Thus the mandate of N.J.S.A. 54:4-76 requiring that "the governing body of the municipality * * * shall cause the county, local school and State taxes to be paid as and when due for payment," both in present form and as expressed in predecessor legislation, has been uniformly construed as imposing a duty admitting neither of any exercise of discretion nor of any failure of compliance by municipal officials for any reason. See, e.g., Booth v. Parnell , 12 N.J. Misc. 413, 172 A. 50 (Sup. Ct. 1934). That duty, by way of underscoring of its unconditional character, has been variously described as "ministerial only," "inflexible," "imperative," "unqualified," "conclusive" and "unequivocal." See, generally, so holding in respect of predecessor legislation relating to school district payments by municipalities, State, Herder, Collector of Amwell v. Collector of Hunterdon , 36 N.J.L. 363 (Sup. Ct. 1873), Elizabeth Bd. of Ed. v. Sheridan , 42 N.J.L. 64 (Sup. Ct 1880); Shields v Paterson , 55 N.J.L. 495 (Sup. Ct. 1893); Board of Education v. Union ,

[143 NJSuper Page 269]

52 N.J.L. 69 (Sup. Ct. 1889); Woolley v. Hendrickson, Collector , 73 N.J.L. 14 (Sup. Ct. 1905); And see, so holding in respect of county payments by municipalities, Shields v. Paterson, supra; Ross v. Walton , 63 N.J.L. 435 (Sup. Ct. 1899), aff'd o.b. 67 N.J.L. 688 (E. & A. 1902); Coe, Collector, v. Englewood , 68 N.J.L. 559 (Sup. Ct. 1902); Freeholders of Atlantic v Weymouth , 68 N.J.L. 652 (E. & A. 1903); Trewin v. Shurts , 74 N.J.L. 200 (Sup. Ct. 1907); Tipping v. Dougherty , 11 N.J. Misc. 931, 169 A. 671 (Sup. Ct. 1933). And see, similarly holding in respect of other governmental units whose budgets are not subject to review and approval by the funding unit, Nolan v. Fitzpatrick , 9 N.J. 477 (1952) (Hudson County Boulevard Commission pursuant to N.J.S.A. 27:17-7); Keenan v. Essex County Bd. of Chosen Freeholders , 105 N.J. Super. 271 (Law Div. 1969) (commissioner of registration and superintendent of elections pursuant to N.J.S.A. 19:31-2); Downs v. Boonton , 99 N.J.L. 40 (Sup. Ct. 1923) (county library pursuant to L. 1920, c. 122). And compare, Grosso v. Paterson , 33 N.J. 477 (1960), in respect of local boards of health. As aptly and most recently summarized in Keenan v. Essex Cty. Bd. of Chosen Freeholders, supra:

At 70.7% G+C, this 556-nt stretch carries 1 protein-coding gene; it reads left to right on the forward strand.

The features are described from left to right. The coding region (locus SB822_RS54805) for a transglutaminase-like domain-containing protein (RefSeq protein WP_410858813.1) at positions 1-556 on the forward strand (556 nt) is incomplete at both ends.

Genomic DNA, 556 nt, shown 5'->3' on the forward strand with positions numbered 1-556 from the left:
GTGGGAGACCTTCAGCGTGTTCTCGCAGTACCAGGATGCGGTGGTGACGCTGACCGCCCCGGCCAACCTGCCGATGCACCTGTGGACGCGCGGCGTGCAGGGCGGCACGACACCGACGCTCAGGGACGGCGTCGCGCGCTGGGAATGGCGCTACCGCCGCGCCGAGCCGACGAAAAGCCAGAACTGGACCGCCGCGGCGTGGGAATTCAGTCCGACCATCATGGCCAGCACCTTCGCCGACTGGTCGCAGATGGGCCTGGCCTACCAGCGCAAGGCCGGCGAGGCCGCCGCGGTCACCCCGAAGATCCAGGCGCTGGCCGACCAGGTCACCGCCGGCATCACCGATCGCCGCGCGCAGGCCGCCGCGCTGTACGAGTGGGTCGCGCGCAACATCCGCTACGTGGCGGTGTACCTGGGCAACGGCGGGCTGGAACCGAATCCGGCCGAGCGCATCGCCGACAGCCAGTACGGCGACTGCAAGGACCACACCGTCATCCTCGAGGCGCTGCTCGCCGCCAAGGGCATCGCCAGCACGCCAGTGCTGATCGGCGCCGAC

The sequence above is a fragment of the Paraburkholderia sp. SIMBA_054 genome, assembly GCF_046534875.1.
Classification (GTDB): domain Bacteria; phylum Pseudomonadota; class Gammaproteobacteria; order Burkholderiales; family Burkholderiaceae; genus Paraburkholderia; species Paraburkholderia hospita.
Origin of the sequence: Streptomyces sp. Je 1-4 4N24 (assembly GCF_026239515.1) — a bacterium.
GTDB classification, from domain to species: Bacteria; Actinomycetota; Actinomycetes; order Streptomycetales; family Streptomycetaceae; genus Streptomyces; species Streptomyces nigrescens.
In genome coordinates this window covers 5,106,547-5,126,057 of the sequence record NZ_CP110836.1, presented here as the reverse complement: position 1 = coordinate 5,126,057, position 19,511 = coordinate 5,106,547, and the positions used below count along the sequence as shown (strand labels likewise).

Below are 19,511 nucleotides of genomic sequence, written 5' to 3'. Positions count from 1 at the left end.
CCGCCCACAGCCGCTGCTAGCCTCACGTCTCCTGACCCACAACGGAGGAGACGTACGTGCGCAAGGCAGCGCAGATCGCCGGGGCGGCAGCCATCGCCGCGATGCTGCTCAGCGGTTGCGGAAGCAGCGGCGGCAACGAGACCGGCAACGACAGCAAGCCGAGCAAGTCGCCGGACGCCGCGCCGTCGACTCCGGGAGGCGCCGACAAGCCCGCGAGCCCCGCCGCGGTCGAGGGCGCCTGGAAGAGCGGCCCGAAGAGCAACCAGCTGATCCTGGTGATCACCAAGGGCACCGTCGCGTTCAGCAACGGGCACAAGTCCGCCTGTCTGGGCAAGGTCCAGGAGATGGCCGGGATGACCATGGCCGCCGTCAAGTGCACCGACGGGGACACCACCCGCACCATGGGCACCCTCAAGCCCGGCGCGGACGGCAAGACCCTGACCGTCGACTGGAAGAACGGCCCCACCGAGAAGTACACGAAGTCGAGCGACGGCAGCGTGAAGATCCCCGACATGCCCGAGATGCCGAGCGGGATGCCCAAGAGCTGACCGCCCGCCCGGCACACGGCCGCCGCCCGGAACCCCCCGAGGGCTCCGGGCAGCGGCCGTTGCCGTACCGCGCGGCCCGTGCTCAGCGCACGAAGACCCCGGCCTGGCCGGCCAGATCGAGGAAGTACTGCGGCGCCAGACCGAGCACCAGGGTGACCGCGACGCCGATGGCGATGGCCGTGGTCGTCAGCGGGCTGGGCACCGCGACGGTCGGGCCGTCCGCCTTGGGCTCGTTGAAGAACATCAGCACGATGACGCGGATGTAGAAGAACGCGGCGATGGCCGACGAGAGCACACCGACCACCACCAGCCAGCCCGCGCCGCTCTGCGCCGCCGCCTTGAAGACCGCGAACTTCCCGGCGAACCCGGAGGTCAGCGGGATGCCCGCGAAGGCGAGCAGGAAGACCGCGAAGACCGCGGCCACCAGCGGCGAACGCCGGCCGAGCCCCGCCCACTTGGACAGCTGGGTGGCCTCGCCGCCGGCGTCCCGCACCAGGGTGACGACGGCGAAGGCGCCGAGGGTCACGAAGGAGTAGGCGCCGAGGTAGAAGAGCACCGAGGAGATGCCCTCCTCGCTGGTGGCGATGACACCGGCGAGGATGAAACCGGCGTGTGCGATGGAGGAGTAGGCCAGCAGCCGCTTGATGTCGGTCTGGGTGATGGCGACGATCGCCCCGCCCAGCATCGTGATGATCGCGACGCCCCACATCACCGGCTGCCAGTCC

Statutory provisions of this kind, whereby an agency is authorized to requisition operating revenue to be appropriated by a municipal or county governing body without any corresponding responsibility on the part of the agency to the latter, are not uncommon. Under such arrangements it is settled that the appropriating body is not empowered to review and modify to its satisfaction the budgetary certifications of the requisitioning agency. It has a mandatory duty to provide the moneys requested. * * * The rule is particularly apposite where, as here, the Legislature obviously intended to confide to the requisitioning agency "large and unusual determinative powers," * * *. [105 N.J. Super. at 282-283]

The policy considerations underlying the absolute payment duty by municipalities to school districts were succinctly articulated in the context of predecessor legislation more than a hundred years ago in a statement which is of

[143 NJSuper Page 270]